Amazon profits weighed down by falling sales and high costs

Amazon posted its slowest-ever revenue growth in the first quarter amid falling online retail sales and high costs, and said its aggressive push to expand during the coronavirus pandemic left it overstaffed and with excess capacity.

Sales for Amazon’s online store segment were $51.1 billion between January and March, up from $52.9 billion in the same period last year.

Operating profit of $3.7 billion in the first quarter, compared to $8.9 billion a year ago, fell short of analysts’ expectations of $5.3 billion. The company posted overall revenue of $116.4 billion for the quarter, up 7% from a year ago. For the current quarter, Amazon forecasts similarly weak revenue growth of between 3% and 7%.

The results sent shares of the company down as much as 10% in after-hours trading on Thursday.

The worse-than-expected performance came as the company struggled with supply chain issues, high personnel costs and inflation.

Overall, the company posted a net loss of $3.8 billion in the quarter, including a $7.6 billion loss against the value of its stake in electric vehicle maker Rivian.

“The pandemic and subsequent war in Ukraine has brought unusual growth and challenges,” said Andy Jassy, ​​Amazon’s chief executive, but he added that delivery speeds and consistency “were approaching levels not seen since the months immediately preceding the pandemic in early 2020.”

Amazon chief financial officer Brian Olsavsky told reporters the company was backing away from aggressive warehouse space expansion during the pandemic, suggesting it had overextended capacity.

“The amount of space we’re going to add in 2022 is much less than 2021 and 2020 from a spatial perspective, and we’re even questioning that,” he said. “But you make commitments on warehouses, 12, 18 months in advance – so it’s hard to turn that into a dime.”

Unlike its unprecedented recruitment drive during the pandemic, Olsavsky said Amazon now sees itself as “overstaffed,” resulting in $2 billion in additional costs created by lower productivity rates in the quarter. . The company recorded a peak of 1.7 million employees in the quarter, which has since been reduced to 1.6 million.

Despite rapidly rising operating costs for its e-commerce business, Amazon’s balance sheet has been buoyed this year by strong growth in cloud computing.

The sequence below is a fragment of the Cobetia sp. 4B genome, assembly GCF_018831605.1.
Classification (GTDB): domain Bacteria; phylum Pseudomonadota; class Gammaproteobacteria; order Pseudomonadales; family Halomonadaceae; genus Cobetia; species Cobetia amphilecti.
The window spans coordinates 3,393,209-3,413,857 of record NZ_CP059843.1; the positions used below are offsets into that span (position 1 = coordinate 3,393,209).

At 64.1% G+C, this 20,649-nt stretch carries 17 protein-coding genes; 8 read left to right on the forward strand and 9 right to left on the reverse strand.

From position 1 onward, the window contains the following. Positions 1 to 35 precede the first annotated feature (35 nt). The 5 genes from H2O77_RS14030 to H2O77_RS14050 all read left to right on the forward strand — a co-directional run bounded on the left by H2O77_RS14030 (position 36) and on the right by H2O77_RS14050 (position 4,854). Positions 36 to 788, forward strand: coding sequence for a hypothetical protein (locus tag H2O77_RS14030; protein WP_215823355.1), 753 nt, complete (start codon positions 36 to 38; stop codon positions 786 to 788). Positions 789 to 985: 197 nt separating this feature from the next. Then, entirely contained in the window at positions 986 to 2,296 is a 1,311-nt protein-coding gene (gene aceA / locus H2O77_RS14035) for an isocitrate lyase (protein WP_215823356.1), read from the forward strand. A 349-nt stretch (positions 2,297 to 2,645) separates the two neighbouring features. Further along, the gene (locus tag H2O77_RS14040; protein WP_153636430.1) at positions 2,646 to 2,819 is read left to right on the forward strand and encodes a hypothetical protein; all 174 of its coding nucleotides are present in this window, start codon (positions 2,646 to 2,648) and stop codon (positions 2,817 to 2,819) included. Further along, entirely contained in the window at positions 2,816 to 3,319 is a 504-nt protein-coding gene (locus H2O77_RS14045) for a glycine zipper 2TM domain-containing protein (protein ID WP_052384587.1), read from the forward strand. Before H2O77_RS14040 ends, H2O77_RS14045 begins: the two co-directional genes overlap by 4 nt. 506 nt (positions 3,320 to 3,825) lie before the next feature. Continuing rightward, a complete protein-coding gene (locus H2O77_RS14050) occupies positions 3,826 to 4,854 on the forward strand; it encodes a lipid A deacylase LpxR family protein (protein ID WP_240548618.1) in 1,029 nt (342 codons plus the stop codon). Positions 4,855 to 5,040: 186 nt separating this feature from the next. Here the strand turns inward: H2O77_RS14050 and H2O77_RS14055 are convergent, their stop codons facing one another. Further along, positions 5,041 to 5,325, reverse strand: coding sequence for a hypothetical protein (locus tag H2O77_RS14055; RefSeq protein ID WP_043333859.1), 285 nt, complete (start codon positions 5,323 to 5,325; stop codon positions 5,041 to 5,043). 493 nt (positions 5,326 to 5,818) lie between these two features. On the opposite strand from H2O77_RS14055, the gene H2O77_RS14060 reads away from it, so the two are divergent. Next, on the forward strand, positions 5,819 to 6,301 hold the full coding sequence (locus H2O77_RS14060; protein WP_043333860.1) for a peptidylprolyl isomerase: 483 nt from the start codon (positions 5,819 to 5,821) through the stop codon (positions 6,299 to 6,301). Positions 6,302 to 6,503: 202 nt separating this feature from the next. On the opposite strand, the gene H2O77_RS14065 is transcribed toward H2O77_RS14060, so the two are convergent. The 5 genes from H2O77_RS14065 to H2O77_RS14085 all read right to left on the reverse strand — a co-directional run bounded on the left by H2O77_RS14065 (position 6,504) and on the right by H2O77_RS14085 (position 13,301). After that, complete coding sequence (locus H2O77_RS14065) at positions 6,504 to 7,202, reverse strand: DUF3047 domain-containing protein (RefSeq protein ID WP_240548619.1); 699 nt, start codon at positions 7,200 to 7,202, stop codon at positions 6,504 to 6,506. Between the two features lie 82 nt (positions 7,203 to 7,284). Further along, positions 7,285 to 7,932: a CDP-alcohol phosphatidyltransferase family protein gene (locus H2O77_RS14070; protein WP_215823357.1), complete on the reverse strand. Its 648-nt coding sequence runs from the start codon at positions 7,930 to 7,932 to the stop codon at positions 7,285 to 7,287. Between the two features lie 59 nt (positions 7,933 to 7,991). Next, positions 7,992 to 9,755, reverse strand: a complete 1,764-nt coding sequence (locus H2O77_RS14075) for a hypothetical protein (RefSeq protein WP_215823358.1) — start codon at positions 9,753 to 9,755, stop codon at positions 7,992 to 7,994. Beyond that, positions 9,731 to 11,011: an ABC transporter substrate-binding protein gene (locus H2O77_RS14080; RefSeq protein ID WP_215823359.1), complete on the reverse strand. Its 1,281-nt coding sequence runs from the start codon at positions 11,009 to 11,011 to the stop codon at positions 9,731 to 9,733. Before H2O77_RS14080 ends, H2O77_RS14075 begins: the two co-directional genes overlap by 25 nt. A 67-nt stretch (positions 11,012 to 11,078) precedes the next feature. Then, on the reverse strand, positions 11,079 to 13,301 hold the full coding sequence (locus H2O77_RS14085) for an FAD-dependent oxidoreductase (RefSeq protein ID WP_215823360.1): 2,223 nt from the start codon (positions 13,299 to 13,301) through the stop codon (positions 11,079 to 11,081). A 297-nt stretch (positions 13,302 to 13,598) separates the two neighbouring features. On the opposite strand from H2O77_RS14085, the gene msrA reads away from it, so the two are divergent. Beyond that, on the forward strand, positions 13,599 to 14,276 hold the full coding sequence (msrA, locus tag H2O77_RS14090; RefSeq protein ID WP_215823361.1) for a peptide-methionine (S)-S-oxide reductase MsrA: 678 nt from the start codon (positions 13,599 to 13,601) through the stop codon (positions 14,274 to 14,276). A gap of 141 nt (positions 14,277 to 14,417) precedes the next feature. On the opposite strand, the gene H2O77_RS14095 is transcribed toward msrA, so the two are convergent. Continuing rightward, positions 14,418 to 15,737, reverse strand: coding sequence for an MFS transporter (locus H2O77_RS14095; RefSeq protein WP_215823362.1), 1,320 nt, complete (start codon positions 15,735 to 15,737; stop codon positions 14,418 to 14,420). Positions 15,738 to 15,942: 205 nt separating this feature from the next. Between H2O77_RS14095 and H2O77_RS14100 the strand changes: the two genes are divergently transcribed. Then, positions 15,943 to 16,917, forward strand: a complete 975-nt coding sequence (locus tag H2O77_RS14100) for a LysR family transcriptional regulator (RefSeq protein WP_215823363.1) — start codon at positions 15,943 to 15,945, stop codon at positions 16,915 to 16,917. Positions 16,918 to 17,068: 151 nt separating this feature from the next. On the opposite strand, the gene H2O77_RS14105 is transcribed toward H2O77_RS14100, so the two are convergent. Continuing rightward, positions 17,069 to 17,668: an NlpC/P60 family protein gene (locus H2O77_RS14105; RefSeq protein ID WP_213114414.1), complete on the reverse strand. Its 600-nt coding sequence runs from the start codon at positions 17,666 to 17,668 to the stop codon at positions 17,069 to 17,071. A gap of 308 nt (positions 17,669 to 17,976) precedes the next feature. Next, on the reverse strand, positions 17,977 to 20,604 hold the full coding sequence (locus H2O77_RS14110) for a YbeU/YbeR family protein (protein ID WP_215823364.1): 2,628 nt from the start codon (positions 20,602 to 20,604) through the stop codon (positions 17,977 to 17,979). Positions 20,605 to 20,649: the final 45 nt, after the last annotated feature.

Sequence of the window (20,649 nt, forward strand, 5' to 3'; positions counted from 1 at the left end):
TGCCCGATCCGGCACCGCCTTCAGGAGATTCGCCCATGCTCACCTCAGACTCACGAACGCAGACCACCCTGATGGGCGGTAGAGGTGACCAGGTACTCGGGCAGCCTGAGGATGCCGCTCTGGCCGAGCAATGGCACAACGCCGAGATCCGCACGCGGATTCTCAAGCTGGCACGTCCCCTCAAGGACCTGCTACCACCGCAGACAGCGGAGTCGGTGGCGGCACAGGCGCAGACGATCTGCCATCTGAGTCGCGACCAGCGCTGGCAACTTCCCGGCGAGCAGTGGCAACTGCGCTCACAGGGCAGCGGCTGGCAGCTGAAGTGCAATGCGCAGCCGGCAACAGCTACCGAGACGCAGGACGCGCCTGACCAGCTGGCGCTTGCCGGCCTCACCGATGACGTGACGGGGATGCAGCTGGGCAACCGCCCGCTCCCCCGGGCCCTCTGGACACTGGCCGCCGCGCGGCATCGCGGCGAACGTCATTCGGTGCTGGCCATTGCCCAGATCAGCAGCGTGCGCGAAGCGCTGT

In the first quarter, Amazon Web Services revenue was $18.4 billion, up 37% from a year ago. The cloud division’s operating profit was $6.5 billion, compared to a loss of $2.8 billion for Amazon’s retail business in the United States and the United States. international. Cloud revenue beat analysts’ expectations by $18.27 billion, according to FactSet data.

“Amazon’s results show that it is not immune to the macroeconomic slowdown affecting the rest of retail and e-commerce,” said Guru Hariharan, chief executive of CommerceIQ, a commerce management platform. electronic.

“As inflation and rising costs persist, shoppers are retreating from purchases, especially discretionary purchases, which fall disproportionately under e-commerce.”

Amazon sought to mitigate the cost of inflation by announcing an increase in the cost of its basic Prime membership program – from $119 to $139 per year – and adding a 5% fuel surcharge to deliveries made by its own logistics network.

This year, the company said high personnel costs due to retention issues and a highly competitive labor market, as well as supply chain challenges, would mean slower growth in 2022 compared to blockbuster increases fueled by the pandemic in 2020 and 2021.

Olsavsky said the company feels it’s gotten through the worst of those challenges and is in a position to start rolling back some of the incentives offered to new hires, such as $1,000 signing bonuses. “Generally through the network that has backed off,” he said.

Meanwhile, the company faces a growing spurt of unionization at its facilities. This month, workers voted to form the first union at a U.S. Amazon plant in Staten Island, New York, while voting at a second, smaller facility began this week. The result of a third vote, in Bessemer, Alabama, is pending a decision on the validity of the contested ballots.